Taree-based restoration and custom-car maestro Justin Hills’ world-wide reputation knows no bounds.
Justin and his small team first came to the notice of those kings of custom, the Americans, back in 2013, when his magnificent customised 1960 Dodge won the H.A. Bagdasarian Award as the world’s most-beautiful custom at the Sacramento Autorama show.
Cars4starters readers will know that we’ve followed Justin’s story and progress for nearly a year now.
His latest triumph, a magnificent chopped and customised 1953 XK120 Jaguar, had been bought by a Melbourne collector.
We also reported that before the sale, Justin had locked in the car for a couple of major shows –one on each side of the Atlantic.
The mouth-watering XK has been chopped 75mm and fitted with a totally re-engineered 5.3-litre Jaguar V12 engine from an XJ-S that has been stroked back to five litres.
Before it was fitted to the car, Justin tested the engine, revved it to 8200rpm before backing off.
Weighing in at just 1100kg, one can only imagine what’s it like to sit behind the wheel of this rolling piece of black sculpture.
The dyno confirmed what a great powerplant it was, producing 343kW of power– rather more than the 120kW of the XK 120’s original engine.
The car is fitted with air suspension and American Wilwood disc brakes – all round of course — and the superb custom leather interior is a classic Jaguar colour called suede green.
When the just-finished XK120 LM (for Le Mans) rolled off the truck last month at the Lindsay House Concours, in Sydney, it was spotted by a Melbourne collector who was at the show with his McLaren F1. He also has a Bugatti Veyron (among other toys) in his garage.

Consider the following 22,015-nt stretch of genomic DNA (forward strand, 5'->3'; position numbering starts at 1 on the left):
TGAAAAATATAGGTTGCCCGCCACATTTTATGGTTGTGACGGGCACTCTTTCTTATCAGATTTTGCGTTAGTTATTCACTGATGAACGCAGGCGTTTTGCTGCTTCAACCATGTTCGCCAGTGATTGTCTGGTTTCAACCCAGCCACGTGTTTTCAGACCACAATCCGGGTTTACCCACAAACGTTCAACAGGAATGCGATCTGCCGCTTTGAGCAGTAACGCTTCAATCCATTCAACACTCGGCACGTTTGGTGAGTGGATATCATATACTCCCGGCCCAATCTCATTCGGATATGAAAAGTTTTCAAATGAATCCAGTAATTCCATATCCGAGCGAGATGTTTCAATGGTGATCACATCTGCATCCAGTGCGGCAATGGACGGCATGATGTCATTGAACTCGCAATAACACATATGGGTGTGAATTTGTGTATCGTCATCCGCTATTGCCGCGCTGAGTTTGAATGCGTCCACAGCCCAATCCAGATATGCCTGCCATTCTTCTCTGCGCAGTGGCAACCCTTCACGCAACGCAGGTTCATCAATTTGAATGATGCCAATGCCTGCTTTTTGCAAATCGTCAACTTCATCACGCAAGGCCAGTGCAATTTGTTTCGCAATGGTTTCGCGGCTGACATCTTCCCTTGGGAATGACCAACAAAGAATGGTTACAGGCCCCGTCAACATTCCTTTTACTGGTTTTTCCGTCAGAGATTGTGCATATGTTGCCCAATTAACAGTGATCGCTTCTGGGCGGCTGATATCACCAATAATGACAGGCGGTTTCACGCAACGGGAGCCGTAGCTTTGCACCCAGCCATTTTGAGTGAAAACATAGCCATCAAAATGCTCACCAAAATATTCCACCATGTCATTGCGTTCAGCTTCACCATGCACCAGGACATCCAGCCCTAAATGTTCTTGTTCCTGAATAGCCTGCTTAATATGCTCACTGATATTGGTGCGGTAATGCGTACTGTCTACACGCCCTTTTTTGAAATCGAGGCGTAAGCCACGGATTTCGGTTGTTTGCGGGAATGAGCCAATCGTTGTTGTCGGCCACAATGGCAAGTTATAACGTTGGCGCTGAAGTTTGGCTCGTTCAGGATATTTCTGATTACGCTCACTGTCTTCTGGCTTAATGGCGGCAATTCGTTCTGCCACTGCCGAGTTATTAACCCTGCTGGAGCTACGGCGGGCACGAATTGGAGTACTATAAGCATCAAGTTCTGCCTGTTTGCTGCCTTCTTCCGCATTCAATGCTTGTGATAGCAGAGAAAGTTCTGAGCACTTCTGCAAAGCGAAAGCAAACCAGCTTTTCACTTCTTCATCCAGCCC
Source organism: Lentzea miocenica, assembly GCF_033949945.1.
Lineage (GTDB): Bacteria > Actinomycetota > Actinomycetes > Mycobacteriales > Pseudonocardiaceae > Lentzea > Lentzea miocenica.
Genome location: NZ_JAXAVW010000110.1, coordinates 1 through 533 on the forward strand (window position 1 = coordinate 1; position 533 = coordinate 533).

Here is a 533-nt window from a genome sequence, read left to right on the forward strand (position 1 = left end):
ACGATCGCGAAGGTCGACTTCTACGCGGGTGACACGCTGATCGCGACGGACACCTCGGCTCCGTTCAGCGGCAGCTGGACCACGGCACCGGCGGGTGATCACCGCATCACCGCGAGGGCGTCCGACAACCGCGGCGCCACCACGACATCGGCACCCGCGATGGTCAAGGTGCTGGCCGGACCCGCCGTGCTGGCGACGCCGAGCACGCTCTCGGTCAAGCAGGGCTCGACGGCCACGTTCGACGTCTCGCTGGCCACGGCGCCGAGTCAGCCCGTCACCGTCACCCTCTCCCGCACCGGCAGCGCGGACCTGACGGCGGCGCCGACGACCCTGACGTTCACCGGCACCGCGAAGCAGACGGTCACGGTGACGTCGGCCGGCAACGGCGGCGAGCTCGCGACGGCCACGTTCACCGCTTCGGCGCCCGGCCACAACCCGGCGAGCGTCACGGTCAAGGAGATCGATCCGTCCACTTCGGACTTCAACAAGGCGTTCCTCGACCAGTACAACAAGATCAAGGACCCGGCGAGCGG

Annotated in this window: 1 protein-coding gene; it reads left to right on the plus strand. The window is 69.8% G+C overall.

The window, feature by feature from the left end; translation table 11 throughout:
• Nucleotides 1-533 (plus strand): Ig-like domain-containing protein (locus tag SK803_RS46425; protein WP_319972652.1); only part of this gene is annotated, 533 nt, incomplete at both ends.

Justin explains that is was love at first sight for the Melbournian and within an hour or so a deal had been struck and he was the new owner.
“I’m actually proud that the car stayed in Australia and went to Melbourne,” he said.
The new owner agreed that his just-acquired beautiful black Jag should honour its appointment in the United States last month for The Quail motorsports gathering near Pebble Beach.
Justin was thrilled the car was accepted for the show but he was “completely blown away” when it won the custom coachwork award.
“It was such a privilege and honour to show my car at this amazing event,” he added.
This month, the XK is off across the Atlantic to the UK where it will be on show at the Blenheim Palace Concours and then for a day gracing the grounds of the country estate of the founder of Jaguar, Sir Williams Lyons.
While some Jaguar purists might not approve of customising any car that wears the legendary badge (let alone a classic XK120 coupe), they should know that Jaguar’s recently retired design boss, Ian Callum, generously wrote to Justin saying he has no doubt that Sir William would have approved.
But it didn’t end there.
Callum’s successor, Julian Thompson, is reported as having asked: ”Can we put it in our design studio?”
“We have just moved to a fantastic new facility. I would love to have it on display. My team could find it truly inspiring.”
CHECKOUT: Chop-top Jag still calls Australia home
CHECKOUT: Back from the dead: Jaguar D-type reborn